Well, that didn't last long. I wrote the previous post, "A Brief Outbreak of Irrational Optimism," for the Washington Examiner two days ago expressing hope that the new Congress might make real progress on the budget. Crazy, huh? Don't worry, there's no need to call the doctor. I'm back to normal now. Reality crushed my flirtation with optimism almost immediately. I raised three reasons for hope. I have been disabused of two already and have dwindling expectations for the third.

About that $100 billion in cuts. Before the election, the House Republican leadership vowed to deliver $100 billion in spending cuts, re-setting the discretionary domestic budget to pre-TARP, pre-Stimulus levels. Now, with the GOP taking control of Congress today, we're not so sure. Reports the New York Times:

WASHINGTON — Many people knowledgeable about the federal budget said House Republicans could not keep their campaign promise to cut $100 billion from domestic spending in a single year. Now it appears that Republicans agree. As they prepare to take power on Wednesday, Republican leaders are scaling back that number by as much as half, aides say, because the current fiscal year, which began Oct. 1, will be nearly half over before spending cuts could become law. Now aides say that the $100 billion figure was hypothetical, and that the objective is to get annual spending for programs other than those for the military, veterans and domestic security back to the levels of 2008, before Democrats approved stimulus spending to end the recession. Yet " A Pledge to America," the manifesto House Republicans published last September, included the promise, “We will roll back government spending to pre-stimulus, pre-bailout levels, saving us at least $100 billion in the first year alone.”

Boy, it didn't take long to break that promise!

About that stronger economic growth. Many economists are ramping up their estimates for economic growth in 2011 to 3% or better. Jim Quinn, author of the Burning Platform website, put me back in touch with my inner troll with his latest rant, "The Year of Catch 22." (I use the word "rant" in the most respectful sense -- the man is outraged by what is happening.) He provides a useful reminder of how much of the "growth" we're experiencing is the result of massive and unsustainable federal stimulus.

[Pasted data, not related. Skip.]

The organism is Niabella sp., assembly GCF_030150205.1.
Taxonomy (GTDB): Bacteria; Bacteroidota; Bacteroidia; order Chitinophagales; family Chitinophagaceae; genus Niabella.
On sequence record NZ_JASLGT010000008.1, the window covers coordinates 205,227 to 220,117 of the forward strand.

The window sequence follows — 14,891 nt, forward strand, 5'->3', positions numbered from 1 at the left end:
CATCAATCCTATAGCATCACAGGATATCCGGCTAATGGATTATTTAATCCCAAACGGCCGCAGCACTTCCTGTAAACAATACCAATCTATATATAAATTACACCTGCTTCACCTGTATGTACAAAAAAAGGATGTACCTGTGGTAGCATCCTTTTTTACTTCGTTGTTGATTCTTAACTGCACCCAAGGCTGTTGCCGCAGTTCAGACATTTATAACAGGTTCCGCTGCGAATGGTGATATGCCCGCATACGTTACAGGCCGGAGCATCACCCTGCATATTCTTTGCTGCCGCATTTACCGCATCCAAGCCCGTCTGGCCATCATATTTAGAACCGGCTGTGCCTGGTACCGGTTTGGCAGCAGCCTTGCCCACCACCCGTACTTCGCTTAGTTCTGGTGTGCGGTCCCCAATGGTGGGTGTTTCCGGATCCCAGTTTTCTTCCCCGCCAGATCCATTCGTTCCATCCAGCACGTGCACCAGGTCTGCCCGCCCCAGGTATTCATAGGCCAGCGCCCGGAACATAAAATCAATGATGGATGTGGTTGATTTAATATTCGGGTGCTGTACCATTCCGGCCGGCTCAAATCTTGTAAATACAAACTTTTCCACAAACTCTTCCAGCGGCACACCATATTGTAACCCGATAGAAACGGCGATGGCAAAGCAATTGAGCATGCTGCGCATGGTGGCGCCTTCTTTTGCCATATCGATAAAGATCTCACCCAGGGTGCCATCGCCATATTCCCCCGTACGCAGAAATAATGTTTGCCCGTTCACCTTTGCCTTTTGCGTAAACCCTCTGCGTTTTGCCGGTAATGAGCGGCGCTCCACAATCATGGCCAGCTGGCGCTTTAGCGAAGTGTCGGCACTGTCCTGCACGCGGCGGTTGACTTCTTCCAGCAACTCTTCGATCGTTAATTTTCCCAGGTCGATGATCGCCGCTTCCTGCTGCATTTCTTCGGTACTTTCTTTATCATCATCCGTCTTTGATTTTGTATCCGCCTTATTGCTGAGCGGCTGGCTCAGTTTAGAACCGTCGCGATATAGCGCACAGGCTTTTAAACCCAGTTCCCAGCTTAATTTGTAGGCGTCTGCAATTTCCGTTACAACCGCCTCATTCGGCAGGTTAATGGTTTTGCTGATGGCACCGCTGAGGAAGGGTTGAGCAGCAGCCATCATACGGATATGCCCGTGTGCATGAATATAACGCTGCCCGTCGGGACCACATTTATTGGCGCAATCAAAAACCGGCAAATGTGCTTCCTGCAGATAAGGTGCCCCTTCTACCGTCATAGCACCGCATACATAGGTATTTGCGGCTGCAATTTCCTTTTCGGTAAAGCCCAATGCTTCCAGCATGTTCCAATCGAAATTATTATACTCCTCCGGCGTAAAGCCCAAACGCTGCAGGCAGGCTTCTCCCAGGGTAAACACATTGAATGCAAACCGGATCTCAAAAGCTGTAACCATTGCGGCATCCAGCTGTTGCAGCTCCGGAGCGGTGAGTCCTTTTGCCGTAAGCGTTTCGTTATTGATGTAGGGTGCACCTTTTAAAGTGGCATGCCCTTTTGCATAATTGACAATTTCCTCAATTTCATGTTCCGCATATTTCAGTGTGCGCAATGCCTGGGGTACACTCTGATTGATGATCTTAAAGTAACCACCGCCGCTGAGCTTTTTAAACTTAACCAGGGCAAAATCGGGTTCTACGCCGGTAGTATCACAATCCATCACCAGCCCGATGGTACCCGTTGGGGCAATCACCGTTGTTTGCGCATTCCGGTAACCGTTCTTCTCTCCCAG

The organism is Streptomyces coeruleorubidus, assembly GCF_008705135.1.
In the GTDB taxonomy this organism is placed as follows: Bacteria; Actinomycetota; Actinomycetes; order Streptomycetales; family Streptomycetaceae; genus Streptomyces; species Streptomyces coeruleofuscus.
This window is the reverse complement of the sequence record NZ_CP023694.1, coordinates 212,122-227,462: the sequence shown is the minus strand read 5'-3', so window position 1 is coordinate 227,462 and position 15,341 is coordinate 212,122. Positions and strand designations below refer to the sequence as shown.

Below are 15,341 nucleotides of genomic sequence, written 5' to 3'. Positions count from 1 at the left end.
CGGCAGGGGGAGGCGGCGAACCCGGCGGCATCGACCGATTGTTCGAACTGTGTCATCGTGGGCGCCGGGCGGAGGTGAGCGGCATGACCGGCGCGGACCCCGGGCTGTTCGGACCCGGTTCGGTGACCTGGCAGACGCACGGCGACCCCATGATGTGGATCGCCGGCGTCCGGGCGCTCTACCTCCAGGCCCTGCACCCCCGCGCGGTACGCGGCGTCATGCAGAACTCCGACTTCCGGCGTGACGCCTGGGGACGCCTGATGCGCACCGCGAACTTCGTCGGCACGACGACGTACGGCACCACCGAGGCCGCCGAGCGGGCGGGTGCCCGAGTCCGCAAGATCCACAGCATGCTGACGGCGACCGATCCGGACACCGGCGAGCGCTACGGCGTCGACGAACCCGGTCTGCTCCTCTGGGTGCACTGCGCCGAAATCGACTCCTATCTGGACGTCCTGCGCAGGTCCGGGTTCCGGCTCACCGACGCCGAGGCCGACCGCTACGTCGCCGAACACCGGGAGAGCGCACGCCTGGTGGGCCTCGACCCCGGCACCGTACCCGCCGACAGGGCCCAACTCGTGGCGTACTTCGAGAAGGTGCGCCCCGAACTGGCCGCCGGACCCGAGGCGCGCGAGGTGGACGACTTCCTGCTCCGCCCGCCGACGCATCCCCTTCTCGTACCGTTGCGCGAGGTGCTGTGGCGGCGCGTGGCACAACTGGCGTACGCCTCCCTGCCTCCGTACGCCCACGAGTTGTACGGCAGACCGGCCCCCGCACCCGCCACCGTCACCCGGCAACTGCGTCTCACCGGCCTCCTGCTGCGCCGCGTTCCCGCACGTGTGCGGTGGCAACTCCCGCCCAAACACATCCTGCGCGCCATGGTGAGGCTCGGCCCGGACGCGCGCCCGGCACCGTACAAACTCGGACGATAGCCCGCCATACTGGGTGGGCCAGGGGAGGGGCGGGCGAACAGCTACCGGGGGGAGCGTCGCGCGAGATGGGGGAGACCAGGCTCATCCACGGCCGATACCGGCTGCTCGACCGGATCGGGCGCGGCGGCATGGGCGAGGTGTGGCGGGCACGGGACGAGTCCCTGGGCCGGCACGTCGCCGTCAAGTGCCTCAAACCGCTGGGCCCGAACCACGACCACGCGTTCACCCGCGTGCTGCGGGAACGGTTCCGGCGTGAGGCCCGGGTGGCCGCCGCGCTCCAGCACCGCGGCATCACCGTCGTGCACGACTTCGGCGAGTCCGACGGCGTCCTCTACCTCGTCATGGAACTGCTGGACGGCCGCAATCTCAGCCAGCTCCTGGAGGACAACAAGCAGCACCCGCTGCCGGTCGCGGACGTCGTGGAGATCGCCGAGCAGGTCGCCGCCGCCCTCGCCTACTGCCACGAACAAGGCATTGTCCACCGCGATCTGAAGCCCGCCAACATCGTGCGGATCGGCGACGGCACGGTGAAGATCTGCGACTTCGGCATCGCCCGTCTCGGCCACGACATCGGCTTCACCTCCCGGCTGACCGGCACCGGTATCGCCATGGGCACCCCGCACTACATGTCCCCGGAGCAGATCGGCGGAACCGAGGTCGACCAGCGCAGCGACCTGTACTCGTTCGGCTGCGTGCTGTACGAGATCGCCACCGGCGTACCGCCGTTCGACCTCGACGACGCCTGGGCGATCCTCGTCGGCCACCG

Here's the core argument:

It seems the consensus for 2011 is that the economy will grow 3% to 4%, two million new jobs will be created, corporate profits will rise, and the stock market will rise another 10% to 15%. Sounds pretty good. The problem with this storyline is that it is based on a 2010 that gave the appearance of recovery, but was a hoax propped up by trillions in borrowed funds. On January 1, 2010 the National Debt of the United States rested at $12.3 trillion. On December 31, 2010 the National Debt checked in at $13.9 trillion, an increase of $1.6 trillion. ... Over this same time frame, the Real GDP of the U.S. has increased approximately $350 billion, and is still below the level reached in the 4th Quarter of 2007. U.S. politicians and Ben Bernanke spent almost $1.8 trillion, or 13% of GDP, in one year to create a miniscule 2.7% increase in GDP. This is reported as a recovery by the mainstream corporate media mouthpieces. ...

About that overhaul of the tax system. As Erskine Bowles and Alan Simpson, co-chairs of Obama's budget-balancing commission, pointed out late last year, balancing the budget will require reform of the roughly $1 trillion in "tax expenditures" that hollow out the tax code with exemptions, credits and deductions. Today's legislative overview in the Wall Street Journal suggests that any tax overhaul this year will be narrowly focused on corporate tax rates, and that it will get linked to overhauling individual taxes, which "rolls into the 2012 election season."

The bottom line: I should have trusted my instincts. We are heading to Boomergeddon right on schedule.